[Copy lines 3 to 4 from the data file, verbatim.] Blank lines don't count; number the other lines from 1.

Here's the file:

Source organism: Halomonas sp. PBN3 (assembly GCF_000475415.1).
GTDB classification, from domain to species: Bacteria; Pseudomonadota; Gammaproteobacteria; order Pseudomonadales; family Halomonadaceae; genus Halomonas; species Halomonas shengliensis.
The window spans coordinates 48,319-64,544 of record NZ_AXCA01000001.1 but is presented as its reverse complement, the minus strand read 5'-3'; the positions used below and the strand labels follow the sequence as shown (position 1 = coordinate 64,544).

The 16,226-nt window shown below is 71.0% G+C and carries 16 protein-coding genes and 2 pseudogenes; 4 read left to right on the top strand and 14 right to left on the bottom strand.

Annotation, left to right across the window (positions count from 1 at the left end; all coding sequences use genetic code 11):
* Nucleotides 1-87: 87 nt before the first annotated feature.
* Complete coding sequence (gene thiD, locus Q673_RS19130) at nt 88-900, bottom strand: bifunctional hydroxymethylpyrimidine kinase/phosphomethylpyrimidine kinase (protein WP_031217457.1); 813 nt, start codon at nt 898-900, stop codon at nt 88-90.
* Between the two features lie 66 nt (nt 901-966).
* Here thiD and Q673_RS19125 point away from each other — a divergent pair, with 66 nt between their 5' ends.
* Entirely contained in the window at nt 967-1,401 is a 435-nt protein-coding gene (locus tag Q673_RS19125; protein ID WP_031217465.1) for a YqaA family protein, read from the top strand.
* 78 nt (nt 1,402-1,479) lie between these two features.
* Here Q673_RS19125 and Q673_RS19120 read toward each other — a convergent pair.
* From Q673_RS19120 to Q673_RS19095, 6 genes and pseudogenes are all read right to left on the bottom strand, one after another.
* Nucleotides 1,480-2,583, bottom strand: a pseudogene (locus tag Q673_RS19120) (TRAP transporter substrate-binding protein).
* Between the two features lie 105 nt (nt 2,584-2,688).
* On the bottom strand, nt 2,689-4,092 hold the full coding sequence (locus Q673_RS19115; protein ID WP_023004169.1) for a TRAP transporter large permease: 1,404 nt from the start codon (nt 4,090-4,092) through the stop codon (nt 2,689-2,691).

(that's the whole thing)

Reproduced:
The window spans coordinates 48,319-64,544 of record NZ_AXCA01000001.1 but is presented as its reverse complement, the minus strand read 5'-3'; the positions used below and the strand labels follow the sequence as shown (position 1 = coordinate 64,544).

The 16,226-nt window shown below is 71.0% G+C and carries 16 protein-coding genes and 2 pseudogenes; 4 read left to right on the top strand and 14 right to left on the bottom strand.